I’ve been thinking a lot lately about what it means to “face one’s fears”. Without me really stopping to think about it, I guess the phrase has always had literal meaning for me.
But what is fear, exactly?
Wikipedia says fear is (in part) “an emotion induced by a perceived threat which causes entities to quickly pull far away from it and usually hide. It is a basic survival mechanism occurring in response to a specific stimulus, such as pain or the threat of danger. In short, fear is the ability to recognize danger leading to an urge to confront it or flee from it (also known as the fight-or-flight response) but in extreme cases of fear (horror and terror) a freeze or paralysis response is possible.”
Hmm. So maybe facing fear is the “fight” response — it’s resisting the urge to run and away and hide from something dangerous or painful.
But none of this covers two other types of fear I can think of: the irrational phobia one might have of something like spiders or heights; and the deep dread about something that might happen (such as harm to a child, or discovery of a secret, for example).
All these types of fear are explored extensively in fiction. Authors will consider how a particular character will respond to a dangerous situation, whether they have any phobias that could be exploited to make things interesting, and what that one thing might be that will cause a character to unravel…
So in the latter two cases, “facing fear” could be standing on the edge of that cliff, or not unravelling if/when that dreaded thing happens.
All this reflection has been inspired by a situation I found myself in — not precisely for the first time — a couple of days ago.
My devilcat (curse her) brought in a small rodent (tiny), which crawled under the fridge and died.
No brainer, right? Don a glove, grab the tail, thrust the creature on a wad of newspaper, wrap it and chuck into the rubbish bin. Simple.
I could not do it. Every time I walked past the fridge I winced and knew I had to deal with that thing and I did not do it. I told myself I was waiting to make sure it was dead. I told myself it didn’t smell yet. I told myself I would do it… later.
All day I told myself these things and it was not a fun day. I knew I had to deal with it eventually, but I kept coming up with reasons not to. I went out to a cafe to get away from it, and when I came back it was still there. The thing I had to do.
I contemplated asking the next-door neighbour to come and do it. I even considered calling my dad…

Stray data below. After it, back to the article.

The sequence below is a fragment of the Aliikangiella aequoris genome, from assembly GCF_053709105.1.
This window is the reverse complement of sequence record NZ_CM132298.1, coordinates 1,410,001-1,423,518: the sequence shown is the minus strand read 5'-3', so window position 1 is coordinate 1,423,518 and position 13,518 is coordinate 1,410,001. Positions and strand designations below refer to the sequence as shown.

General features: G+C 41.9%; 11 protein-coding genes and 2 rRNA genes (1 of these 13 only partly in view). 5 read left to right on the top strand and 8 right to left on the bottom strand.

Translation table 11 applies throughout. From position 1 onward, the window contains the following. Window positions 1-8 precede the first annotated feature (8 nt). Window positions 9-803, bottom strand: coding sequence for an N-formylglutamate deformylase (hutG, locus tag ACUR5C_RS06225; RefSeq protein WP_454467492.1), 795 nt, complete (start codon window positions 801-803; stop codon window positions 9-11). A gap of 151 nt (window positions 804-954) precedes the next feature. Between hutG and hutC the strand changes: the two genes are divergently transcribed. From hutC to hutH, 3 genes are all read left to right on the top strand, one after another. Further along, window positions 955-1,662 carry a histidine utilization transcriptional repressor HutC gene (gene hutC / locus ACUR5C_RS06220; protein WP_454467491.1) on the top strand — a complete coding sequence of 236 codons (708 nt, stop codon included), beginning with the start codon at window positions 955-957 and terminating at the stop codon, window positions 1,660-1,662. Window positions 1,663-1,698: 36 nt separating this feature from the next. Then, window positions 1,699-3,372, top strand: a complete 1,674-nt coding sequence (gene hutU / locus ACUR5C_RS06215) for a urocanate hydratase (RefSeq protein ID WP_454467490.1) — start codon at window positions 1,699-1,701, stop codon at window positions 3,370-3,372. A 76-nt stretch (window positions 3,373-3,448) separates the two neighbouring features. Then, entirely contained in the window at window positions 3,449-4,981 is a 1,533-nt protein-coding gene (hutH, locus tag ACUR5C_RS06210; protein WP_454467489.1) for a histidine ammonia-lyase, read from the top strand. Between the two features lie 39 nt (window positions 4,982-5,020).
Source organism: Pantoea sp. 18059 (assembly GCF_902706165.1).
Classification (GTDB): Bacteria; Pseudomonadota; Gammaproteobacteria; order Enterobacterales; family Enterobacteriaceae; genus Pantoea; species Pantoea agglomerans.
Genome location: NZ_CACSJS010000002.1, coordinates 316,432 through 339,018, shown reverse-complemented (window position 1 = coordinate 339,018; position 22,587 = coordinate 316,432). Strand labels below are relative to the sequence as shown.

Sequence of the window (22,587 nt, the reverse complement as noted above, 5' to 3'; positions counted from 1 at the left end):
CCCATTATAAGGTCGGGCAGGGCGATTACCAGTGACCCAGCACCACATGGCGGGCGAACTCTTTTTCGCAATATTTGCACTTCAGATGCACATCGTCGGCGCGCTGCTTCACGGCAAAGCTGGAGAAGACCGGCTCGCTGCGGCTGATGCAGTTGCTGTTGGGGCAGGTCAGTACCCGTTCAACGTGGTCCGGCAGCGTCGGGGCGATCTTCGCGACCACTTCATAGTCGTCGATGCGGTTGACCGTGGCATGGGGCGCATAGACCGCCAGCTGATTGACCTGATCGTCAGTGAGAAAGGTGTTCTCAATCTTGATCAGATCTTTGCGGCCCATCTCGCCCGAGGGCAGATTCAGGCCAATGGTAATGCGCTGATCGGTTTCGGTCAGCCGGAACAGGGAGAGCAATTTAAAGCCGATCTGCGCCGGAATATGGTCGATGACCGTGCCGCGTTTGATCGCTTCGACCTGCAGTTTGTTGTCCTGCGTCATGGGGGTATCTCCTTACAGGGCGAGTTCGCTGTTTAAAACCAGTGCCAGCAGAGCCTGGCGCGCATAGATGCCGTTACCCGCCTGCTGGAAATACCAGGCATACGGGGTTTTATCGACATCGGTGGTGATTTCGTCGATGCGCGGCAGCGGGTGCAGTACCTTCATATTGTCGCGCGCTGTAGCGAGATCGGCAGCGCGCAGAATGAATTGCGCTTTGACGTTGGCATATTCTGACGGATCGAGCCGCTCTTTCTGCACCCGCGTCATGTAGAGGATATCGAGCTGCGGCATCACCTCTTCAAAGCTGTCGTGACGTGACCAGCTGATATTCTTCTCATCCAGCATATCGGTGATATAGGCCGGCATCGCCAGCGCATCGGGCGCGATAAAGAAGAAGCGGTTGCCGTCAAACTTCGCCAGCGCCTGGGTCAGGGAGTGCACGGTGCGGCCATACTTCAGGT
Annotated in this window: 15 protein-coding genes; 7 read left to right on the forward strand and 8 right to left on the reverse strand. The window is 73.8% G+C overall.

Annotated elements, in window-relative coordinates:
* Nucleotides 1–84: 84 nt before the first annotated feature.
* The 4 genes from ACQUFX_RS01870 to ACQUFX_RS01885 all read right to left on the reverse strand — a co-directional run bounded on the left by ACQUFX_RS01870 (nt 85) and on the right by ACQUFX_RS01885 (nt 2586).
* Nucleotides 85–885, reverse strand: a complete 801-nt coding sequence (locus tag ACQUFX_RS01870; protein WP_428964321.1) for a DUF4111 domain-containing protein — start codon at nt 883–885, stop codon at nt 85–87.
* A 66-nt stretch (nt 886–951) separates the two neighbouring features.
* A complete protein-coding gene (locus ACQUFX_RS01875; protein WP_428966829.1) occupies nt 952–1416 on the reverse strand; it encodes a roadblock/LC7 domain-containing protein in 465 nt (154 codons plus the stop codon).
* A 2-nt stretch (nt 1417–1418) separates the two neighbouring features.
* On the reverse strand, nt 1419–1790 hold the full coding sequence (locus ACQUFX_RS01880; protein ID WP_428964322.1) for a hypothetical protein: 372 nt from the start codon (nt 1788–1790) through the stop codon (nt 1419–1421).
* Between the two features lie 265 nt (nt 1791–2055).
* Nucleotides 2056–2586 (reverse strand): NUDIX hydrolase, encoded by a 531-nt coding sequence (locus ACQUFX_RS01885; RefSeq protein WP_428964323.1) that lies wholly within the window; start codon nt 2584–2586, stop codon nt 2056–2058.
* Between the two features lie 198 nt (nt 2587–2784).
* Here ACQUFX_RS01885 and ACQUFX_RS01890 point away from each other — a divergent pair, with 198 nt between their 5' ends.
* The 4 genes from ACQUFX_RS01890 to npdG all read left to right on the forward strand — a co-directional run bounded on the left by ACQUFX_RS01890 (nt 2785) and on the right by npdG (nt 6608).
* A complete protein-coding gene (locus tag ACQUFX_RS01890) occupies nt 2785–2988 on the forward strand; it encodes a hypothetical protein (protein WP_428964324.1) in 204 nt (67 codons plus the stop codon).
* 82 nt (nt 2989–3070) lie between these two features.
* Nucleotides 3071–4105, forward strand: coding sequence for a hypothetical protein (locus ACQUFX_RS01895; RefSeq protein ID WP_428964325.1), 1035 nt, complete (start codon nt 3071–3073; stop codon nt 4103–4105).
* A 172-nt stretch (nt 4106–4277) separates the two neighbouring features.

Finally I gave myself a stern talking to and got the necessary implements. I knelt beside that fridge in tears for about 15 minutes trying to make myself reach under and grab the tiny tail.
Ridiculous. Was this fear? An irrational phobia?
It wasn’t as though I was quaking or trembling or believed the dead thing was dangerous or would cause me pain. I knew it would take me 30 seconds to do the task I’d been fretting all day over. Yet, still I shrieked when I yanked it out, and almost hyperventilated as I dragged it onto the paper.
But at least I did it.
Then I calmly and curiously examined the thing — noted the way the body had already started collapsing, the way the fur had parted, the little black beady eyes gone glassy. Looking at thing did not bother me — I was fascinated. It was touching it (even using gloves or a small shovel) that gave me the heebie jeebies.
If someone asked me as a general question what I was afraid of — and I’ve speculated on this over the years as well — I wouldn’t normally respond with “I’m afraid of touching dead rodents”. But maybe I should? There are not many things I can think of in this world that affect me like this. Sure there are things I don’t like doing, but none of them have me in tears simply as I muster the courage to deal with them.
As you might expect, it’s the writer in me that is analysing this snippet of life experience to see what I can learn, what I can wring from it to bring authenticity to my writing. Everything is grist for the mill!
Has anyone out there had a similar experience that surprised them? Step up and share your irrational fears and how they make you feel! (Does your cat bring you “presents”?)